Our new research reveals that satisfaction with pay is low in Wales, with just 42% of workers feeling they are paid appropriately given their job responsibilities. The figures also suggest that 35% of workers are struggling to pay their bills from time to time, with 14% of workers constantly struggling to keep up with paying them.
However, overall job satisfaction shows that Wales is on par with the rest of the UK, with results showing that two-thirds of workers are satisfied with their job.
While most people have a reasonable work-life balance, significant minorities do not – more than a quarter (28%) of workers in Wales said they found it difficult to meet commitments in their personal life because of the time they spend at work, with carers in the UK struggling the most.
However, the report has highlighted a concern over dissatisfaction with pay. Based on the latest statistics, we know that Wales had the lowest average weekly earnings of all UK nations, reflected by the economy and cost of living compared to other nations and regions.
Aside from pay, there is a more mixed experience of job quality between workers in the public and private sectors. Headlines include:
- Workers in the public sector are more dissatisfied than their private sector counterparts with pay and several non-pay-related issues, which is reflected by the UK-wide results.
- Public sector workers are more likely to feel the negative effects of work on their mental health, and are more likely to feel excessive pressure, exhaustion and too great a workload in their roles.
Looking across both private and public sector in Wales, employees report mixed feelings on the effect of work on their health, with only one-third of respondents saying work affects their mental (36%) and physical health (30%) positively.
Practical recommendations for people professionals and line managers
The report also gives some practical recommendations for employers, people professionals and line managers on how to improve job quality, including:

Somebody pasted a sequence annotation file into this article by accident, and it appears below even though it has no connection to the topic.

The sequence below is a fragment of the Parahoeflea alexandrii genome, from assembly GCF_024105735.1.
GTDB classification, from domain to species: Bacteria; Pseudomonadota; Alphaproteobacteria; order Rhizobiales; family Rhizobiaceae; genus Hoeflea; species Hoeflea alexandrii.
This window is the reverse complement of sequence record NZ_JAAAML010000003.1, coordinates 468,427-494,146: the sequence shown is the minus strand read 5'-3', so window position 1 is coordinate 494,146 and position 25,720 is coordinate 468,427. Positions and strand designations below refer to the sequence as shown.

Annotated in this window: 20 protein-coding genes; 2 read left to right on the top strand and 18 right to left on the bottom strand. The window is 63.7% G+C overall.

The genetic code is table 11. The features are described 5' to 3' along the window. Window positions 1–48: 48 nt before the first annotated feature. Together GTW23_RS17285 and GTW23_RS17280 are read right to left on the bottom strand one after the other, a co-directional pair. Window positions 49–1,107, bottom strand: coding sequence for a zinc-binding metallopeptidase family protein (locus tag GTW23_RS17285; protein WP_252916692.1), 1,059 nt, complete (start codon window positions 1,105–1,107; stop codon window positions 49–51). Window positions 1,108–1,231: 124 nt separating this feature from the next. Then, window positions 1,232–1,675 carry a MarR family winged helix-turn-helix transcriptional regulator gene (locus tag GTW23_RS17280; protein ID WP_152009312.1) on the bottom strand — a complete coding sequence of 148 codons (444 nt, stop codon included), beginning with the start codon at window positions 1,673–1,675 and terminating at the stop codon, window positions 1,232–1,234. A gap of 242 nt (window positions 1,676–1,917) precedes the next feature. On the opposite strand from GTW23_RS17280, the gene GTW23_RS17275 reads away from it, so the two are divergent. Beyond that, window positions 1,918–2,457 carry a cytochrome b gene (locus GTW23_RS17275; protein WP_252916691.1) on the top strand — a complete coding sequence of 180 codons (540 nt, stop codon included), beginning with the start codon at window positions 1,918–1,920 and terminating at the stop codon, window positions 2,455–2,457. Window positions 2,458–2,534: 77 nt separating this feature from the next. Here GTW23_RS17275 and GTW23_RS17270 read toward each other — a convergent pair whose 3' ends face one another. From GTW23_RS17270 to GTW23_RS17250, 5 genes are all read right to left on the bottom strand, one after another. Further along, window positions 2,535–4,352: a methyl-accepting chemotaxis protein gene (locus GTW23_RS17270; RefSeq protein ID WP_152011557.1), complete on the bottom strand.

- Developing trust, psychological safety; and cohesion among teams at work to build strong interpersonal relationships and create high-performing teams.
- Boosting recognition of financial wellbeing: understanding the implications of financial distress for both employee wellbeing and performance and integrating a financial wellbeing strategy into the wider wellbeing strategy.
- Emphasising the importance of work–life balance and flexible working to staff from day one, by consulting and collaborating with them to create hybrid working practices.
- Encouraging managers to enable employee voice, by providing them with training to build their understanding of how they can influence employees’ confidence to raise important issues at work.
- Boosting the organisation’s attractiveness to both potential new recruits and those within the organisation, engaging employees through the recruitment process and helping them to perform at their best.
- Developing an engaged and motivated workforce through ensuring staff feel properly supported and have both the autonomy and resources to shape their jobs in ways that suit their lifestyles.
Read the report and recommendationsGood Work Index 2023 - Wales
The CIPD Good Work Index provides an annual snapshot of job quality in the UK, giving insight to drive improvement to working lives